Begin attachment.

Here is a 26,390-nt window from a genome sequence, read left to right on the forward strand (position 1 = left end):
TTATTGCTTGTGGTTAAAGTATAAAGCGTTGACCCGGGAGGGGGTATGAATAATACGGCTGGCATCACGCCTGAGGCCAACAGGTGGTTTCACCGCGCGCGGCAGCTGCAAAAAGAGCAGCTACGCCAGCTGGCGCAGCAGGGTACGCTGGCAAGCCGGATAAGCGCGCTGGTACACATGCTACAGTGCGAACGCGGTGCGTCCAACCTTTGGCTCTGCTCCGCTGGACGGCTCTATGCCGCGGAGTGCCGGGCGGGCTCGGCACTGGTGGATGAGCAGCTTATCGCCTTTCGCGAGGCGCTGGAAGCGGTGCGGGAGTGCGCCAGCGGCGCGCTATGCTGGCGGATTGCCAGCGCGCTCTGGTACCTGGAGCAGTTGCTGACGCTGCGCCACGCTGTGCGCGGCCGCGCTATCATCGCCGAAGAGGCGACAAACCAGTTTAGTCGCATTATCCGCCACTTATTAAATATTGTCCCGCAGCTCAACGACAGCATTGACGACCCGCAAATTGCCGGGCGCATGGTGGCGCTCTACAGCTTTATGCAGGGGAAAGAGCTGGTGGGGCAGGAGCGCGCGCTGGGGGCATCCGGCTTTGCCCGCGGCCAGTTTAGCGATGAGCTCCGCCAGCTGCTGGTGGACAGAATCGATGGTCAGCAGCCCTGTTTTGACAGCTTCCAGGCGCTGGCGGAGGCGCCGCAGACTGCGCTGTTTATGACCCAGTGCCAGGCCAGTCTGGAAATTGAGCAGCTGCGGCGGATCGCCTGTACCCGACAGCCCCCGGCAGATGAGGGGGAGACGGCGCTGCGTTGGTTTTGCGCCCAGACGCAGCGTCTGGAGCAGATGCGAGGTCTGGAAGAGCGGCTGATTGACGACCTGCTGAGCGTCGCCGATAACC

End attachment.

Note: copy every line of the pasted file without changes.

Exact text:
Here is a 26,390-nt window from a genome sequence, read left to right on the forward strand (position 1 = left end):
TTATTGCTTGTGGTTAAAGTATAAAGCGTTGACCCGGGAGGGGGTATGAATAATACGGCTGGCATCACGCCTGAGGCCAACAGGTGGTTTCACCGCGCGCGGCAGCTGCAAAAAGAGCAGCTACGCCAGCTGGCGCAGCAGGGTACGCTGGCAAGCCGGATAAGCGCGCTGGTACACATGCTACAGTGCGAACGCGGTGCGTCCAACCTTTGGCTCTGCTCCGCTGGACGGCTCTATGCCGCGGAGTGCCGGGCGGGCTCGGCACTGGTGGATGAGCAGCTTATCGCCTTTCGCGAGGCGCTGGAAGCGGTGCGGGAGTGCGCCAGCGGCGCGCTATGCTGGCGGATTGCCAGCGCGCTCTGGTACCTGGAGCAGTTGCTGACGCTGCGCCACGCTGTGCGCGGCCGCGCTATCATCGCCGAAGAGGCGACAAACCAGTTTAGTCGCATTATCCGCCACTTATTAAATATTGTCCCGCAGCTCAACGACAGCATTGACGACCCGCAAATTGCCGGGCGCATGGTGGCGCTCTACAGCTTTATGCAGGGGAAAGAGCTGGTGGGGCAGGAGCGCGCGCTGGGGGCATCCGGCTTTGCCCGCGGCCAGTTTAGCGATGAGCTCCGCCAGCTGCTGGTGGACAGAATCGATGGTCAGCAGCCCTGTTTTGACAGCTTCCAGGCGCTGGCGGAGGCGCCGCAGACTGCGCTGTTTATGACCCAGTGCCAGGCCAGTCTGGAAATTGAGCAGCTGCGGCGGATCGCCTGTACCCGACAGCCCCCGGCAGATGAGGGGGAGACGGCGCTGCGTTGGTTTTGCGCCCAGACGCAGCGTCTGGAGCAGATGCGAGGTCTGGAAGAGCGGCTGATTGACGACCTGCTGAGCGTCGCCGATAACC